Undec kits are still available from Red Caboose.

Randy Hammill
http://newbritainstation.com

--- In STMFC@yahoogroups.com, "Paul" <pdeis@...> wrote:

Is intermountain going to be releasing any of the Red Caboose cars?


Re: WrightTrak B&O M-53

Bruce Smith
 

"bdg1210" <Bruce_Griffin@uncg.edu> 11/24/09 12:46 AM >>>
Guys,

I know several of you must have purchased this kit at Naperville. Any
feedback? I have one person's opinion of the kit, but would like to hear
others to be fair. Thanks.

Bruce,

Off list. I can't comment directly, as I did not buy the kit, but I was
disappointed that they did not produce the earlier door style. There
seems to be some conflicting information about whether they will
eventually produce the panel door, and I'd love to see a definitive
answer in your review! Of course, there is also the strong rumor of a
plastic M-53 coming soon <VBG>.

Regards
Bruce Smith
Auburn, AL


Save the date for GopherRail 2010

Bob Sterner
 

GopherRail will be on February 27, 2010, on the University of Minnesota campus, Minneapolis. This is the club's biggest fund raiser of the year, and we hope to see many of you there. GopherRail will include presentations, layouts, Open Mic night, and, new this year, a photo contest. Program information will be posted as it becomes available.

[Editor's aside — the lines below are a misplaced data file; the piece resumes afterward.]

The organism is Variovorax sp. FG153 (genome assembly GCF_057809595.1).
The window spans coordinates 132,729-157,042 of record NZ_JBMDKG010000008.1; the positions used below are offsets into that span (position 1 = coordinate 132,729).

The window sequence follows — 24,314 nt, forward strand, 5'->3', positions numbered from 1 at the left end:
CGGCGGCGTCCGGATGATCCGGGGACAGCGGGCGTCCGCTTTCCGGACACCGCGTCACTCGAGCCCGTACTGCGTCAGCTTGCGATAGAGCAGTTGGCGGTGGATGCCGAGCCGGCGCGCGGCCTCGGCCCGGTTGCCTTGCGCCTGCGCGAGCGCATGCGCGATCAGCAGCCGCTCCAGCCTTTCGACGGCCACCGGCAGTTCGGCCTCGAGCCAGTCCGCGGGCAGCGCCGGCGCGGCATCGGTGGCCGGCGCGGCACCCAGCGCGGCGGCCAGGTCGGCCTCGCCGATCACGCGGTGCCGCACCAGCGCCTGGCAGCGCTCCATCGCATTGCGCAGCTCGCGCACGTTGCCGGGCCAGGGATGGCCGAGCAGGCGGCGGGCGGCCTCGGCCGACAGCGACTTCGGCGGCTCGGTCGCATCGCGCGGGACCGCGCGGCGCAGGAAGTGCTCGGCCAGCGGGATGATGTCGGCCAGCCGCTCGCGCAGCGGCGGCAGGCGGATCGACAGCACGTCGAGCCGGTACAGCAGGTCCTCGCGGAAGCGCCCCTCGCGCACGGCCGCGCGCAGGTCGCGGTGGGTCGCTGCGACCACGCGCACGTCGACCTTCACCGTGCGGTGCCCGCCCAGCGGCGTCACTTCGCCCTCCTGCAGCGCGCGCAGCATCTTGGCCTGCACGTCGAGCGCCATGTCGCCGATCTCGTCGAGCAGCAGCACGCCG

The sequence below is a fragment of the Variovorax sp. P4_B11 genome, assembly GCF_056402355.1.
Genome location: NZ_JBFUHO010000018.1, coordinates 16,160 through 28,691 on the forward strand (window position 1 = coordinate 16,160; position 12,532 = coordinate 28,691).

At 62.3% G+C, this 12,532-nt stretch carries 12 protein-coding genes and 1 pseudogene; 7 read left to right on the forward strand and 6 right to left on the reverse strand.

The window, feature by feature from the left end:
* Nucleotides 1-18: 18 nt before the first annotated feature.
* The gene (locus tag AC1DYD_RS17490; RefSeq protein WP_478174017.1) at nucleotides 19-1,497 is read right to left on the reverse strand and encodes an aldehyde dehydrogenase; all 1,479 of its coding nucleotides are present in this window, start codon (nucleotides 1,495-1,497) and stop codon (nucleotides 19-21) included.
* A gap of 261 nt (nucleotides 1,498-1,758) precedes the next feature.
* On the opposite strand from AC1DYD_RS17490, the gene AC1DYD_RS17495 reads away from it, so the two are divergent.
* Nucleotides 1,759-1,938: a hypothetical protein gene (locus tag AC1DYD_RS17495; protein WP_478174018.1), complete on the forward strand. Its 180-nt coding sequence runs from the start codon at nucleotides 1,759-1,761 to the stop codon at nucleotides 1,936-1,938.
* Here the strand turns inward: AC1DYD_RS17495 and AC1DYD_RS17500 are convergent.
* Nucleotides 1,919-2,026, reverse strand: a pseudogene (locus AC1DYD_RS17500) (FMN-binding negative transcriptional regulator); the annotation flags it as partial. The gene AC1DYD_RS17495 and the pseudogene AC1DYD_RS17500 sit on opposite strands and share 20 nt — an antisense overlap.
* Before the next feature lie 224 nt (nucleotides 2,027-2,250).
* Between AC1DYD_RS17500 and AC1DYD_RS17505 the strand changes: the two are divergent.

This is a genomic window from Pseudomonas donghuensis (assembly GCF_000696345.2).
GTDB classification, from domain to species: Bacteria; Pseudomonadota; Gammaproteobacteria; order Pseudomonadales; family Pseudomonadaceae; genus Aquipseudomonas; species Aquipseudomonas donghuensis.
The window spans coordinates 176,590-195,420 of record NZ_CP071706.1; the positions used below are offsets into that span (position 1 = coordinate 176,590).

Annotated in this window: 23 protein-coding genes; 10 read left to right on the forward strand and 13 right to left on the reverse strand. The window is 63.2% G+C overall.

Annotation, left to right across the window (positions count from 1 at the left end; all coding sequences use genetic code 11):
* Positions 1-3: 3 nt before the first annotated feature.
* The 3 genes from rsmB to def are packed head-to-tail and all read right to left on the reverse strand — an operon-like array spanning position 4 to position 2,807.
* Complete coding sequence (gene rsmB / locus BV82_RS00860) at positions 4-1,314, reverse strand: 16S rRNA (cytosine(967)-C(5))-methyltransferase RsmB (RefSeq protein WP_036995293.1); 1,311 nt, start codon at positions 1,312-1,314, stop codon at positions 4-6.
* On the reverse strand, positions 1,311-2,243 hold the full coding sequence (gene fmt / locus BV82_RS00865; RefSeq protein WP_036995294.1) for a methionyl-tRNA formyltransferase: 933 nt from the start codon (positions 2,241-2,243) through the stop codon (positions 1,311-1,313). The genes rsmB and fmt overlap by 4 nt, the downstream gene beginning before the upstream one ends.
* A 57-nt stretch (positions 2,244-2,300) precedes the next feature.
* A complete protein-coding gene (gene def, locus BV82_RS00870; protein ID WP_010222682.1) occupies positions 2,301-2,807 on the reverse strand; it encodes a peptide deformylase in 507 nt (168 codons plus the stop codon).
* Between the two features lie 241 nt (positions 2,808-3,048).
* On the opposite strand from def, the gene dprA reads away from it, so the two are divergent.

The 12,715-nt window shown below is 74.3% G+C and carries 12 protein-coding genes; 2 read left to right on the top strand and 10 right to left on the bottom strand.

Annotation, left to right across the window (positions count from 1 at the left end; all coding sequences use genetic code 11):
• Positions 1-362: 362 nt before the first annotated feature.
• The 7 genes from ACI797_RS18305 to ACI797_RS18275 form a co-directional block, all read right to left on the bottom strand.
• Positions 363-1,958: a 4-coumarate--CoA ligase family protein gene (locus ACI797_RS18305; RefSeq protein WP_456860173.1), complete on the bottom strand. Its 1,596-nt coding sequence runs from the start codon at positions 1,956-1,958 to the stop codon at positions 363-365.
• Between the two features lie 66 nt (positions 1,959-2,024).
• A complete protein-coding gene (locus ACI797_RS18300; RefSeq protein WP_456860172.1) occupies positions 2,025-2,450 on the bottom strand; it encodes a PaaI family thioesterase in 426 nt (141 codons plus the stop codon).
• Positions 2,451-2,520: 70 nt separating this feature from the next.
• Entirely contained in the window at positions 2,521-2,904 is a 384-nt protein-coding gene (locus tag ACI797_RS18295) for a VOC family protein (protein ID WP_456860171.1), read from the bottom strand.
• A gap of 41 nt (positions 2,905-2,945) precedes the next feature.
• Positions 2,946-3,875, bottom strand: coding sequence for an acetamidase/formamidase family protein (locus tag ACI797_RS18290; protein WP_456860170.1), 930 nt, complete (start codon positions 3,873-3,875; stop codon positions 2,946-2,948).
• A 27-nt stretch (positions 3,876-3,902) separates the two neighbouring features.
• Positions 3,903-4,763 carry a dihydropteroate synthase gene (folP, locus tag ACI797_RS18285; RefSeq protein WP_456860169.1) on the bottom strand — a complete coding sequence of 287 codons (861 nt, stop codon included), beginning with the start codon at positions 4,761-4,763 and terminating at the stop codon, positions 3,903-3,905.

http://www.tc.umn.edu/~rrclubum/gopherrail.htm

Bob Sterner
Faculty Advisor
The Railroad Club at the University of Minnesota


Centralia Car Shops

asychis@...
 

Can someone tell me if Centralia Car Shops is still an independent company
or is their line now owned by InterMountain? Thanks.

Jerry Michels


Coke questions

asychis@...
 

If one wanted to model coke, say to fill the Walthers coke containers, what
material would one use, and what color would it be? Thanks!

Jerry Michels


Re: NYC freight car lettering

tmolsen@...
 

Hi Brian and Al,

Thanks guys for the replies. I have emailed Terry to see if he knows and if he does come up with the data I will post it so that all can share. Martin has just put out that NYC 1-1/2 door tall box car, but is very vague about when the NYC went to the Gothic Lettering for reporting marks and dimensional data. Until I find out when, I will be sticking with the kits with the Roman Lettering.

The NYC is the most unrepresented railroad on Pennsy layouts due to the antipathy of the great number of unwashed SPF's whom I do not wish to associate with.

I spent 14 years on System operations as a Supervisor and then Manager of System Passenger Operations on PC and CR and I worked with a great number of people on both sides of the railroad. All of the people I worked with at all levels did their jobs in a most professional manner. Of course, there was the usual teasing that goes on in any organization, but nothing that could be construed as being serious. When most of the people found out that I was a serious modeler and historian type, they went out of their way to help me get the information that I was looking for. I learned a lot from people on both sides of the fence as one might say.

Best regards,
Tom Olsen
7 Boundary Road, West Branch
Newark, Delaware, 19711-7479
(302) 738-4292
tmolsen@udel.edu